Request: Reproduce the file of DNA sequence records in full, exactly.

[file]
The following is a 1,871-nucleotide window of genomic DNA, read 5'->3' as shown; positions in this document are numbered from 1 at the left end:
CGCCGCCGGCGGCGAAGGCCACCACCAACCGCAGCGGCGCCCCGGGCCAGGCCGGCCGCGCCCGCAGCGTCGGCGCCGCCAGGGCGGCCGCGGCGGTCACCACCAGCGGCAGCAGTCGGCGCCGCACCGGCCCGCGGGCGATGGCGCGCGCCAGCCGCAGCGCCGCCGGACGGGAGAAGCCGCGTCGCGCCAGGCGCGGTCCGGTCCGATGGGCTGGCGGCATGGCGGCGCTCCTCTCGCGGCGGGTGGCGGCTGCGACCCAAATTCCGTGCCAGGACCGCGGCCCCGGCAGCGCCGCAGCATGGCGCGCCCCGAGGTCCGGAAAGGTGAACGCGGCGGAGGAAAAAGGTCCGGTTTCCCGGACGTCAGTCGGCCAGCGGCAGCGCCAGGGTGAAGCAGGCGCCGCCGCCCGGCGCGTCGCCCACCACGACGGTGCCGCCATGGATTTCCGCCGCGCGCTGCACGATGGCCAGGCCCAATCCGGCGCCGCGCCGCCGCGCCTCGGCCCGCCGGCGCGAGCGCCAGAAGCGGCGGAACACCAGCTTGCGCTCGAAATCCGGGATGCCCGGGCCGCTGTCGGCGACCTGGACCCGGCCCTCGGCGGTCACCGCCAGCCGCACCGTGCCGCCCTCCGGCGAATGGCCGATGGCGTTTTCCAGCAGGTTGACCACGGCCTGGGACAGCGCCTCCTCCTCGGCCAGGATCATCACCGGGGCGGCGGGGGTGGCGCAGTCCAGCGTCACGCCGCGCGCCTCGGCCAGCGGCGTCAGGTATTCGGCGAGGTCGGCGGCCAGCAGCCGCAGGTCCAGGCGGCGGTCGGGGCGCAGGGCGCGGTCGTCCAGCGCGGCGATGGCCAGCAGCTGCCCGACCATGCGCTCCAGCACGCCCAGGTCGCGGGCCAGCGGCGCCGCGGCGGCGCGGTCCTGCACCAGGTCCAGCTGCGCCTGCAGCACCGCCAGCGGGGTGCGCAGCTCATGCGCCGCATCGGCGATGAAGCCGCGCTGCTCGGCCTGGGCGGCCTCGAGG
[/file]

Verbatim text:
The following is a 1,871-nucleotide window of genomic DNA, read 5'->3' as shown; positions in this document are numbered from 1 at the left end:
CGCCGCCGGCGGCGAAGGCCACCACCAACCGCAGCGGCGCCCCGGGCCAGGCCGGCCGCGCCCGCAGCGTCGGCGCCGCCAGGGCGGCCGCGGCGGTCACCACCAGCGGCAGCAGTCGGCGCCGCACCGGCCCGCGGGCGATGGCGCGCGCCAGCCGCAGCGCCGCCGGACGGGAGAAGCCGCGTCGCGCCAGGCGCGGTCCGGTCCGATGGGCTGGCGGCATGGCGGCGCTCCTCTCGCGGCGGGTGGCGGCTGCGACCCAAATTCCGTGCCAGGACCGCGGCCCCGGCAGCGCCGCAGCATGGCGCGCCCCGAGGTCCGGAAAGGTGAACGCGGCGGAGGAAAAAGGTCCGGTTTCCCGGACGTCAGTCGGCCAGCGGCAGCGCCAGGGTGAAGCAGGCGCCGCCGCCCGGCGCGTCGCCCACCACGACGGTGCCGCCATGGATTTCCGCCGCGCGCTGCACGATGGCCAGGCCCAATCCGGCGCCGCGCCGCCGCGCCTCGGCCCGCCGGCGCGAGCGCCAGAAGCGGCGGAACACCAGCTTGCGCTCGAAATCCGGGATGCCCGGGCCGCTGTCGGCGACCTGGACCCGGCCCTCGGCGGTCACCGCCAGCCGCACCGTGCCGCCCTCCGGCGAATGGCCGATGGCGTTTTCCAGCAGGTTGACCACGGCCTGGGACAGCGCCTCCTCCTCGGCCAGGATCATCACCGGGGCGGCGGGGGTGGCGCAGTCCAGCGTCACGCCGCGCGCCTCGGCCAGCGGCGTCAGGTATTCGGCGAGGTCGGCGGCCAGCAGCCGCAGGTCCAGGCGGCGGTCGGGGCGCAGGGCGCGGTCGTCCAGCGCGGCGATGGCCAGCAGCTGCCCGACCATGCGCTCCAGCACGCCCAGGTCGCGGGCCAGCGGCGCCGCGGCGGCGCGGTCCTGCACCAGGTCCAGCTGCGCCTGCAGCACCGCCAGCGGGGTGCGCAGCTCATGCGCCGCATCGGCGATGAAGCCGCGCTGCTCGGCCTGGGCGGCCTCGAGG